NBC, which rebounded this season from a stubborn ratings slump, will try to build on its gains with a dozen new series that include dramas starring Debra Messing and Katherine Heigl and a pair of comedies produced by Will Ferrell.
In the 2014-15 schedule announced Sunday before its New York presentation to advertisers, NBC also said it will move its freshman series "The Blacklist" to Thursday starting in February — surrendering for now its effort to bring a "must-see TV" comedy block back to the night that once housed "Friends" and other hits.
Messing will star as a homicide detective and working mom in "The Mysteries of Laura" on Wednesdays this fall, while former "Grey's Anatomy" star Heigl will return to the small screen as a CIA agent in "State of Affairs" on Mondays starting in November.
Alfre Woodard will play the president opposite Heigl. Other familiar TV faces starring in new NBC series or miniseries this coming season will include David Duchovny, Kate Walsh and Craig Robinson of "The Office."
NBC decided to cancel "Dracula," ''Community," ''Revolution," ''Growing Up Fisher," ''Believe," ''Crisis," ''Ironside," ''The Michael J. Fox Show," ''Sean Saves the World" and "Welcome to the Family."
ABC cancelled: "Mixology," The Neighbors," "Suburgatory," "Super Fun Night," and "Trophy Wife."
CBS cancelled: "Bad Teacher," "The Crazy Ones," "Friends with Better Lives," "Hostages," "How I Met Your Mother," "Intelligence," and "We Are Men."
FOX cancelled: "Almost Human," "Dads," "Enlisted," "Rake,"and "Surviving Jack."
"Parenthood" will air its final season starting this fall. The Amy Poehler comedy "Parks and Recreation" will get its final run in a midseason slot, the network said.
"The Blacklist," one of the reasons NBC is poised to finish the season as No. 1 among advertiser-favored young adult viewers for the first time in a decade, is being rewarded with the January 2015 post-Super Bowl spot before the James Spader drama moves from Monday to Thursday.
In a statement, NBC Entertainment Chairman Bob Greenblatt said reinvigorating Thursday was a top priority for the network. He also said the network is introducing an unprecedented number of new original series after a "stellar year" in scripted programming development.
Other series for next season include the Ferrell-produced sitcoms "Bad Judge" starring Walsh as an unorthodox criminal court judge, which will air Thursdays, and "Mission Control," with Krysten Ritter as an aerospace engineer in the 1960s. It's planned for midseason.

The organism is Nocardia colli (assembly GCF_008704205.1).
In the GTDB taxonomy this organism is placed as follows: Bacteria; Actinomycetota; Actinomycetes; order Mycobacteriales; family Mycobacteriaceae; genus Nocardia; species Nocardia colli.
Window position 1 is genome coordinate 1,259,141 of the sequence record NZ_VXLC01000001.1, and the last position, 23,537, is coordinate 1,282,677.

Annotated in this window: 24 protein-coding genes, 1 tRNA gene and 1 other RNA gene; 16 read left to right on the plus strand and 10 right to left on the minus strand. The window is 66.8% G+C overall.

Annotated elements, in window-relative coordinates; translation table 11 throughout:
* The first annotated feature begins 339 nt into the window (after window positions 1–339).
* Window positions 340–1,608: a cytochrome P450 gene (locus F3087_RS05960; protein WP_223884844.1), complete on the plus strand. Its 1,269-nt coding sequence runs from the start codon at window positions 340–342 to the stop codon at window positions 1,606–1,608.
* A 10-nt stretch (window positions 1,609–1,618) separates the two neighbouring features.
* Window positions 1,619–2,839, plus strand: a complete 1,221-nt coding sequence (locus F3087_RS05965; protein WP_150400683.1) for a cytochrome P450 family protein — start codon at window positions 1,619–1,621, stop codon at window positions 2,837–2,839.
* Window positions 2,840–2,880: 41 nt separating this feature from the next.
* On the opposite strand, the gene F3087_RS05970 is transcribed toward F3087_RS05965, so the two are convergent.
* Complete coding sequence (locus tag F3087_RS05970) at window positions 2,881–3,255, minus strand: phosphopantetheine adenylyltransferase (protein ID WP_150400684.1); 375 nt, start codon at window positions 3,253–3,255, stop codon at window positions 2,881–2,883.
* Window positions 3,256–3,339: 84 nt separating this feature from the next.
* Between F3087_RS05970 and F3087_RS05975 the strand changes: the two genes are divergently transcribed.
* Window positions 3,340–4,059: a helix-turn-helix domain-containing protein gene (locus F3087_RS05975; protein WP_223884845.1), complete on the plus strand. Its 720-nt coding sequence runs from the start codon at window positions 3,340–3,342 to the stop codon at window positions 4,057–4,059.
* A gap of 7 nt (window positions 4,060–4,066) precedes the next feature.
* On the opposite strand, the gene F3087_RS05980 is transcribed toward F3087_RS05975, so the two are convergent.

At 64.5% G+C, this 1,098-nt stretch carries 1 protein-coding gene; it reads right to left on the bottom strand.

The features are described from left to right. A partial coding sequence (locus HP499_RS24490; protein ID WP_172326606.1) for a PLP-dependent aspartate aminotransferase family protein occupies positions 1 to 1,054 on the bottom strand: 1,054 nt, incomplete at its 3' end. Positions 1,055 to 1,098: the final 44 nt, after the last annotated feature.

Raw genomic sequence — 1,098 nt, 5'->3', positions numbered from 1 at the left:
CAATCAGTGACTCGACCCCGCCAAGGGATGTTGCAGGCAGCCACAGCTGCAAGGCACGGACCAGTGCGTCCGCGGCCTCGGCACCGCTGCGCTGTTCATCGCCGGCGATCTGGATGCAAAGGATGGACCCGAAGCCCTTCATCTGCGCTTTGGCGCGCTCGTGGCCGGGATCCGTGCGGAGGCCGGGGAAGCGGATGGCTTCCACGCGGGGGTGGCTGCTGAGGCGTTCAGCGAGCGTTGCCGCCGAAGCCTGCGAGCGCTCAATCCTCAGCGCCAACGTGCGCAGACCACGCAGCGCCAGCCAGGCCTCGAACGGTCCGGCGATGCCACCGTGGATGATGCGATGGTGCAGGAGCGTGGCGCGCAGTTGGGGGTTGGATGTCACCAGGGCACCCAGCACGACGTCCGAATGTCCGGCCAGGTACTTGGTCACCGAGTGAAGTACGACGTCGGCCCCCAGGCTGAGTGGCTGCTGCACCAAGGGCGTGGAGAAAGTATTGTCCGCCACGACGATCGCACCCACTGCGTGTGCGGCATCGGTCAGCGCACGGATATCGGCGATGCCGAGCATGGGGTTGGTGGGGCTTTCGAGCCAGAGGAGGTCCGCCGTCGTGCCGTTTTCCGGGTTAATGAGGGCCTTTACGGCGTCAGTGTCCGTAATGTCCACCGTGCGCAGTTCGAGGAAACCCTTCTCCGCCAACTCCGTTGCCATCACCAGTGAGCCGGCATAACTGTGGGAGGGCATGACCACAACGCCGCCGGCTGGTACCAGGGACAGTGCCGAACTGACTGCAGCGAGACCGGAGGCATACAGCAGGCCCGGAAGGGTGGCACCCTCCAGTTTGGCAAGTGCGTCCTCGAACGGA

The drama "Constantine," based on the DC Comics series "Hellblazer," is set for a fall debut and will air on Friday nights.
Duchovny, last seen on network series TV on Fox's "The X Files," will star in the limited-run series "Aquarius" as a Los Angeles police sergeant who's on the trail of future killer Charles Manson in 1967. The air date was not announced.
NBC was the first major broadcast network to announce its schedule for next season. NBC will present its new shows to Madison Avenue on Monday, followed by the other networks.
Here are NBC's other new shows, with scheduling yet to be announced for those without listed debuts:
— "A to Z," a romantic comedy starring Ben Feldman of "Mad Men" and Cristin Milioti of "How I Met Your Mother," scheduled to air Thursdays starting this fall.
— "Marry Me," with Casey Wilson of "Happy Endings" and Ken Marino of "Eastbound & Down" as two lovers on the brink of engagement. The fall show will air Tuesdays.
— "Mr. Robinson," a sitcom about a rock band frontman (Robinson) who daylights as a substitute teacher and crosses swords with a principal played by Jean Smart.
— "One Big Happy," an Ellen DeGeneres-produced comedy about a gay woman (Elisha Cuthbert) and a straight man (Nick Zano) who are having a child together but run into complications.
— "Unbreakable Kimmy Schmidt," produced by Tina Fey and starring Ellie Kemper ("The Office") as a woman rescued after 15 years of cult life and rediscovering the world with help from a friend, a wannabe actor.
— "Allegiance," a drama about a CIA analyst (Gavin Stenhouse) who discovers his parents (Scott Cohen, Hope Davis) are former Russian spies being called back to work.
— "Emerald City," a drama about a young woman's search for her roots that leads her to a reimagined Land of Oz.
— "Odyssey," about strangers fighting an international conspiracy involving the military, corporate interests and Middle Eastern terrorists, starring Anna Friel and Peter Facinelli.
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